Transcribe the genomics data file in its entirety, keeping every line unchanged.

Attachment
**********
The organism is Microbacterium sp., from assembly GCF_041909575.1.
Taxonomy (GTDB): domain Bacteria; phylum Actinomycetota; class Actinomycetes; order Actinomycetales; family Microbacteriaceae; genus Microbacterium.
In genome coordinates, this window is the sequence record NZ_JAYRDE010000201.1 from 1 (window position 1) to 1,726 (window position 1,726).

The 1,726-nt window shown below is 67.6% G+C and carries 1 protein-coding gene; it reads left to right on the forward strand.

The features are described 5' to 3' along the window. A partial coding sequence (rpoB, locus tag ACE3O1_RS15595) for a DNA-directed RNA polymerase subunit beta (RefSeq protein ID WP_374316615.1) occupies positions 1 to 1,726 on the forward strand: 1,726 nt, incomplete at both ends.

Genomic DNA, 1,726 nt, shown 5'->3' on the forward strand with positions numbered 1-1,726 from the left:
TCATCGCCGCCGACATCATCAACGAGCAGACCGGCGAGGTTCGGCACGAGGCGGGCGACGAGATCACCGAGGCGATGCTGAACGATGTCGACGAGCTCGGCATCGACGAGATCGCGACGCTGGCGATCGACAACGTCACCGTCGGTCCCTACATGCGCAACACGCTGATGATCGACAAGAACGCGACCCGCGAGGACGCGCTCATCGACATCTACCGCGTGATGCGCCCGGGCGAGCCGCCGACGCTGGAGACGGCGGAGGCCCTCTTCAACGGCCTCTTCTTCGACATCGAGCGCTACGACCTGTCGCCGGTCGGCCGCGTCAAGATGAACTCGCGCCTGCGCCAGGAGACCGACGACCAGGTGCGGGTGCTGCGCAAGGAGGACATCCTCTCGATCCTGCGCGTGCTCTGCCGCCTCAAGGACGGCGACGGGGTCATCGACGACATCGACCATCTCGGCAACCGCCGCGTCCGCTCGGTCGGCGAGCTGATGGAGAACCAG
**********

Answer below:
The organism is Microbacterium sp., from assembly GCF_041909575.1.
Taxonomy (GTDB): domain Bacteria; phylum Actinomycetota; class Actinomycetes; order Actinomycetales; family Microbacteriaceae; genus Microbacterium.
In genome coordinates, this window is the sequence record NZ_JAYRDE010000201.1 from 1 (window position 1) to 1,726 (window position 1,726).

The 1,726-nt window shown below is 67.6% G+C and carries 1 protein-coding gene; it reads left to right on the forward strand.

The features are described 5' to 3' along the window. A partial coding sequence (rpoB, locus tag ACE3O1_RS15595) for a DNA-directed RNA polymerase subunit beta (RefSeq protein ID WP_374316615.1) occupies positions 1 to 1,726 on the forward strand: 1,726 nt, incomplete at both ends.

Genomic DNA, 1,726 nt, shown 5'->3' on the forward strand with positions numbered 1-1,726 from the left:
TCATCGCCGCCGACATCATCAACGAGCAGACCGGCGAGGTTCGGCACGAGGCGGGCGACGAGATCACCGAGGCGATGCTGAACGATGTCGACGAGCTCGGCATCGACGAGATCGCGACGCTGGCGATCGACAACGTCACCGTCGGTCCCTACATGCGCAACACGCTGATGATCGACAAGAACGCGACCCGCGAGGACGCGCTCATCGACATCTACCGCGTGATGCGCCCGGGCGAGCCGCCGACGCTGGAGACGGCGGAGGCCCTCTTCAACGGCCTCTTCTTCGACATCGAGCGCTACGACCTGTCGCCGGTCGGCCGCGTCAAGATGAACTCGCGCCTGCGCCAGGAGACCGACGACCAGGTGCGGGTGCTGCGCAAGGAGGACATCCTCTCGATCCTGCGCGTGCTCTGCCGCCTCAAGGACGGCGACGGGGTCATCGACGACATCGACCATCTCGGCAACCGCCGCGTCCGCTCGGTCGGCGAGCTGATGGAGAACCAG